People speaking on behalf of the IPCC in an official capacity must focus on communicating a factual, objective presentation of information from the approved IPCC reports and refrain from public statements that could be interpreted as advocacy and compromise the IPCC’s reputation for neutrality.

ROFLMAO!!!
Apart from completely lacking a reputation for neutrality, sex-pest Pachy has done a superb job of compromising the IPCC's reputation

Oct 12, 2015 at 10:40 PM | Unregistered CommenterDavid Smith

"In contrast, scientific and quality newspaper coverage has become increasingly readable and emotive"
wonder what "quality newspapers" they are refering to, 1st quess begins with a G ?

Oct 12, 2015 at 11:31 PM | Unregistered Commenterdougieh

David Smith, people misrepresenting themselves as Nobel Prize winners for Mann's Creative Genius, can charge a lot more per hour for their harmful emissions.

Oct 13, 2015 at 12:39 AM | Unregistered Commentergolf charlie

Brilliant cartoon Josh.

Sums up perfectly the pig-ignorant and childish naivety of the average politician when confronted with "science".

Oct 13, 2015 at 9:38 AM | Unregistered CommenterBitter&Twisted

You know, this makes complete sense.

The more impenetrable it is, the more ambiguous it is.

It can mean pretty much whatever you want - which is exactly how it is used.

Oct 13, 2015 at 9:51 AM | Unregistered CommenterGeckko

I love the way Josh turns grown men into their inner school boy, even while retaining Mann's beard :-)

I'd agree that the IPCC reports are tough to read. Newspaper stories are far easier. The distiction between the two is that the newspapers are too simplified. The first report in particular (and the only one that matters) only hints at the lack of clarity in the science, and it still manages to confuse people. The newspapers give people the impression that the issues are simple and our reactions a foregone conclusion. If politicians are confused by the science, the Summaries for Policymakers has done a good job because they've rightly got the impression that the science isn't clear cut.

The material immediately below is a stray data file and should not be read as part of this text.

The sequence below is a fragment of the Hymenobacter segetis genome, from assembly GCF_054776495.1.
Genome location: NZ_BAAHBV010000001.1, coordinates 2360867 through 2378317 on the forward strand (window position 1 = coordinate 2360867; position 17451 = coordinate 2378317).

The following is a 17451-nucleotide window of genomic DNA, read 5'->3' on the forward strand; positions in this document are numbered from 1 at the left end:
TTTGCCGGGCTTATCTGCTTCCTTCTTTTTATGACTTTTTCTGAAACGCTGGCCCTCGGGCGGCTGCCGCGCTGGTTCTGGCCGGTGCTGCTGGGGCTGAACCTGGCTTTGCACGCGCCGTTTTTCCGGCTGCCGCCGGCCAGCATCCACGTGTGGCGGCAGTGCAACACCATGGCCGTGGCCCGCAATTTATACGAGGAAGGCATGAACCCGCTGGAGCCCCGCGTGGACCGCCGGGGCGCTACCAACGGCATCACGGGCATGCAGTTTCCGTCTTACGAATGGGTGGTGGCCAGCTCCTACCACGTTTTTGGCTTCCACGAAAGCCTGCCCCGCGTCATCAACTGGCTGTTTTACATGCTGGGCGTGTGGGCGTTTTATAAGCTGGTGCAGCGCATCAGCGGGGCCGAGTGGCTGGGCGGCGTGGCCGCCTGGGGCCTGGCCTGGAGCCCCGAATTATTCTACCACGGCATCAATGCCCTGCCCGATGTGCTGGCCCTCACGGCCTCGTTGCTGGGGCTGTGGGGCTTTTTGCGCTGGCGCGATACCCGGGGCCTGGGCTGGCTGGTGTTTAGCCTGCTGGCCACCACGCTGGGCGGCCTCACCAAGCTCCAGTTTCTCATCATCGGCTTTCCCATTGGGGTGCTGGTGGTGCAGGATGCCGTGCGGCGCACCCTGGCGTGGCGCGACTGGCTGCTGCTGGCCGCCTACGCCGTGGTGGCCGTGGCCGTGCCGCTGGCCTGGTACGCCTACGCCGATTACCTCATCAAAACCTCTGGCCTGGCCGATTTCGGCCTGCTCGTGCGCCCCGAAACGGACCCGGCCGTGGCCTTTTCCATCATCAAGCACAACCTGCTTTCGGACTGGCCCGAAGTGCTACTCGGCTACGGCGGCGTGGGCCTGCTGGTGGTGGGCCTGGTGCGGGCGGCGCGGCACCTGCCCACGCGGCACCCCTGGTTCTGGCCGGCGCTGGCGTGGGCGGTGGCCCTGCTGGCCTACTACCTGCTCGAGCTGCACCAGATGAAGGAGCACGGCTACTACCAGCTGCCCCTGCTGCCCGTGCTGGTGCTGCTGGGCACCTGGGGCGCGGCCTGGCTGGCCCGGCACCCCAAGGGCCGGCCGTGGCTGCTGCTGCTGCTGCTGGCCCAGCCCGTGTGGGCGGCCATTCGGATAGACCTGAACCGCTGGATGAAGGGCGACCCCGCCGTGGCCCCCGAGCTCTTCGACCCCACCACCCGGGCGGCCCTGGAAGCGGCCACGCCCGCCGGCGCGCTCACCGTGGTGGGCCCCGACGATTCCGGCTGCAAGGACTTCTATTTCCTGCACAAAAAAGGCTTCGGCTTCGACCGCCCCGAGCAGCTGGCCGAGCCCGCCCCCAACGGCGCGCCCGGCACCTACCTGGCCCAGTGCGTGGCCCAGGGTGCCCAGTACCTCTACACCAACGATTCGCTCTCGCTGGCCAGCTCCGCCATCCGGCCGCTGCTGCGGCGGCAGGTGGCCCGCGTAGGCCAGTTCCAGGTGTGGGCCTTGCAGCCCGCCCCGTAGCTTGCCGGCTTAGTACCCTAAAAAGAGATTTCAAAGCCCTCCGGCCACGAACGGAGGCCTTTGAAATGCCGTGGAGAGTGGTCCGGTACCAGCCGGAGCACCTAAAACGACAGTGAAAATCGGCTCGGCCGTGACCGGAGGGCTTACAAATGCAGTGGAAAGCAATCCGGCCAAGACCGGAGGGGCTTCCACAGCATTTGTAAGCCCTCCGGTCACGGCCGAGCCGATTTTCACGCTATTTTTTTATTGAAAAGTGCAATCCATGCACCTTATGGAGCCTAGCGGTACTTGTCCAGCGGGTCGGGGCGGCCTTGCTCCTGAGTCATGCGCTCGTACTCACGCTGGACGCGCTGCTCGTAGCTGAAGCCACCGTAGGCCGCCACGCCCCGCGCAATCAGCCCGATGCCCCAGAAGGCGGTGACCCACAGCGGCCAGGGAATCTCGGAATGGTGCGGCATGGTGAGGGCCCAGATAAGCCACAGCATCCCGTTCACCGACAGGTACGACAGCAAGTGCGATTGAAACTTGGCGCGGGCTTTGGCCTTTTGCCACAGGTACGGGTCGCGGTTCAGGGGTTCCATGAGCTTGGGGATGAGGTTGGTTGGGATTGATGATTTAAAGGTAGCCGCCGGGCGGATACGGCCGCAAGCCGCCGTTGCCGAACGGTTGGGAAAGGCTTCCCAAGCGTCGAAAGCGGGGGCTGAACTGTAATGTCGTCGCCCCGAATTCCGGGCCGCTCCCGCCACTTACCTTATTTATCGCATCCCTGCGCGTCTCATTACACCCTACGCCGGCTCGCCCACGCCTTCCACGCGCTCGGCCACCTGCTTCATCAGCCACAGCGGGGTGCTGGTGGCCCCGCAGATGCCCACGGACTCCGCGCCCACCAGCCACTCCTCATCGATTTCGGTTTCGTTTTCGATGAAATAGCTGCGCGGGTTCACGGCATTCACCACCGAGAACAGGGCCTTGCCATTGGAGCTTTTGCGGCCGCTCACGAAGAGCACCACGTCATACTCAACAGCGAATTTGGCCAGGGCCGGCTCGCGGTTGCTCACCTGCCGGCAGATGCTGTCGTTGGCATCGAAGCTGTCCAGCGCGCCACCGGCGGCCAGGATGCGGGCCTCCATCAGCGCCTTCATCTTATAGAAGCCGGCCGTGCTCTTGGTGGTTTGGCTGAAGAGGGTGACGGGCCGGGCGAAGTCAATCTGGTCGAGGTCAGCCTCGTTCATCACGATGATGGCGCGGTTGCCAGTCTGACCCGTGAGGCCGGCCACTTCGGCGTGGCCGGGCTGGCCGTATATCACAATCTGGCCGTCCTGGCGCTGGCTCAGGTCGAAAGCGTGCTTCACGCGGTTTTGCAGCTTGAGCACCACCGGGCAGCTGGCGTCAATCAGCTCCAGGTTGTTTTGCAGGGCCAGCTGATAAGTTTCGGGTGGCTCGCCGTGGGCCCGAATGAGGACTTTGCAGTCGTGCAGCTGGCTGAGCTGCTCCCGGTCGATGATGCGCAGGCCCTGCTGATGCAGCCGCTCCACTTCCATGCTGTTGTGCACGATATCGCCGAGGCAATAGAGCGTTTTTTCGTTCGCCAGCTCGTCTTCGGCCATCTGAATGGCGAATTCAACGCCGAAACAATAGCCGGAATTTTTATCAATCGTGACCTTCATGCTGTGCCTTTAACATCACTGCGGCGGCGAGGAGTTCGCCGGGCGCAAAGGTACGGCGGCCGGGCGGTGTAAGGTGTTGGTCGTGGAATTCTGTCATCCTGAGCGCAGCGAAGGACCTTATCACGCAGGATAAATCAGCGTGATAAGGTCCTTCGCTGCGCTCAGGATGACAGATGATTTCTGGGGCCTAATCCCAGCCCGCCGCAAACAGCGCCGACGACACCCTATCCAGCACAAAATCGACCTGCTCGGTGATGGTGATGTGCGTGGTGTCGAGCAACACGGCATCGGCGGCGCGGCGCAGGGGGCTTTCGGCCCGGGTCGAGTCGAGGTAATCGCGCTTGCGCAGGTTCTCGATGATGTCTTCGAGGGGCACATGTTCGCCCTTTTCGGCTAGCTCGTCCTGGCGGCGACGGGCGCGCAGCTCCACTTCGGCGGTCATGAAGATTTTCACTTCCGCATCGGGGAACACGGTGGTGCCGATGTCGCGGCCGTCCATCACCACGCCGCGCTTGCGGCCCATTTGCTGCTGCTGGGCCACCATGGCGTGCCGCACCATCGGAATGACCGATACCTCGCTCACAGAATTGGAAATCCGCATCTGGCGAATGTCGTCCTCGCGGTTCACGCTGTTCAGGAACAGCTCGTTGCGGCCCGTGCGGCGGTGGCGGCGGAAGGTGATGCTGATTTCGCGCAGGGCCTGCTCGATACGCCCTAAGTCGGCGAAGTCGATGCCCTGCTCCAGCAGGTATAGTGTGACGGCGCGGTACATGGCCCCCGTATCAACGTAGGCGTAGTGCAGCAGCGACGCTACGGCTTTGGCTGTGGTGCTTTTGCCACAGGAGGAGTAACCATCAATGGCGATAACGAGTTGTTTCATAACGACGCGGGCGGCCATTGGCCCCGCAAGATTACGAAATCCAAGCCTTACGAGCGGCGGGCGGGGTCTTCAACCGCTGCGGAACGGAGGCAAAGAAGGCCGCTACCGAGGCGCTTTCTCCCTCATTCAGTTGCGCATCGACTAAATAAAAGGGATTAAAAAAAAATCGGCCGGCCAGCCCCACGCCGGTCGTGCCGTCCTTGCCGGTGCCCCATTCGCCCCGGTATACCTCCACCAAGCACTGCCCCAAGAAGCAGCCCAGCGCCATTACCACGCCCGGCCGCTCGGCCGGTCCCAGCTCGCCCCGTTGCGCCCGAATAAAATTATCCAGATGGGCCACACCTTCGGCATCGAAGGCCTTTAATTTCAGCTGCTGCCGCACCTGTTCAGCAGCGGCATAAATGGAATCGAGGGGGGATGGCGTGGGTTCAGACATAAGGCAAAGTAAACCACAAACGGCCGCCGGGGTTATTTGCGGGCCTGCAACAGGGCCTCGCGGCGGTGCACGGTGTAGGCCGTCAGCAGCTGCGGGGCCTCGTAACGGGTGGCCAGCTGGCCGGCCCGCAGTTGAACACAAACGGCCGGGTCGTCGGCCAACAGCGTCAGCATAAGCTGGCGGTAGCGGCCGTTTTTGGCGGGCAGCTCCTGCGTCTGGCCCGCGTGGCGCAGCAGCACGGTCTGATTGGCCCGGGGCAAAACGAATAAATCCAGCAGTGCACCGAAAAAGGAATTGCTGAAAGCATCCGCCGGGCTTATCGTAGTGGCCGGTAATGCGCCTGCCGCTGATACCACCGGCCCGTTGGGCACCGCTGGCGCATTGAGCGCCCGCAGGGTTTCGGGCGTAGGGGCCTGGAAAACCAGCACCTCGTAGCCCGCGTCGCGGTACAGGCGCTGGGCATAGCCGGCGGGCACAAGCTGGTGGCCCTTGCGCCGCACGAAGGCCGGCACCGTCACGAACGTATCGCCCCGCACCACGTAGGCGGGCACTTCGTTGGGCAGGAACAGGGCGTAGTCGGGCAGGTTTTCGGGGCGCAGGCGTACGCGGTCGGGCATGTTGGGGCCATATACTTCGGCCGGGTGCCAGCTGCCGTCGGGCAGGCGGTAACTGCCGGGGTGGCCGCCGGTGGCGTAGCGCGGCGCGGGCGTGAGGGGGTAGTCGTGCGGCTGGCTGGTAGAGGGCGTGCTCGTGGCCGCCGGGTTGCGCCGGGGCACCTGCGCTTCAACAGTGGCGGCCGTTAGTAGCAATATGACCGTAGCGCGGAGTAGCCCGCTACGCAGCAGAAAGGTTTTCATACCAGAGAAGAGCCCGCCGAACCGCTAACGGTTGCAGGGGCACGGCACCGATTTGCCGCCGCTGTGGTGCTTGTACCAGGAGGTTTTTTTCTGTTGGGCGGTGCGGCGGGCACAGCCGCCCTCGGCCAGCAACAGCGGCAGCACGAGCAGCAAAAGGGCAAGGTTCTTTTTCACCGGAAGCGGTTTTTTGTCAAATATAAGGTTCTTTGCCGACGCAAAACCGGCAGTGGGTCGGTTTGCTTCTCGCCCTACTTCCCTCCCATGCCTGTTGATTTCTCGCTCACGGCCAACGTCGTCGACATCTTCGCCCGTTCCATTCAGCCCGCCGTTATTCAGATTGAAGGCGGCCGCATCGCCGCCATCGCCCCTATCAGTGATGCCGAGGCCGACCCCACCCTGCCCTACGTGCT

As Josh illustrates, the answer is not to dumb down the reports so kids can understand them, but to improve the science and get some more tangible answers.

Oct 13, 2015 at 12:10 PM | Unregistered CommenterTinyCO2

I am sorry, can some please explain to this 50 something bod, what an, "established sentiment analysis tool" is, when it's at home, because I haven't a ruddy clue? I am seriously beginning to think I have moved to another planet!

Oct 13, 2015 at 1:31 PM | Unregistered CommenterAlan the Brit

Alan the Brit, I dunno, but it sounds like a fancy term for an opinion survey.

Oct 13, 2015 at 2:03 PM | Unregistered CommenterTinyCO2

Alan the Brit, as another 50 something, I believe in University speak, an "establish sentiment analysis tool" is similar to asking a bunch of students in a bar, if they would like another drink. Any muttering is normally presumed to be affirmative, on the assumption that someone else is paying the bill. A similar random method of sampling is used in graduate and post graduate research all over the world. See 97% consensus for more detail.

Oct 13, 2015 at 7:07 PM | Unregistered Commentergolf charlie

I thought the most recent SPM was quite good. The pages were soft and surprisingly absorbent.

Oct 14, 2015 at 5:42 AM | Unregistered Commentermikegeo

@alanthebrit
"establish sentiment analysis tool"
It's a self replicating tool. In other words a tool made by tools.

Oct 14, 2015 at 2:25 PM | Unregistered CommenterNicholas

PostPost a New Comment

Enter your information below to add a new comment.

My response is on my own website »
Author Email (optional):
Author URL (optional):
Post:
 
Some HTML allowed: <a href="" title=""> <abbr title=""> <acronym title=""> <b> <blockquote cite=""> <code> <em> <i> <strike> <strong>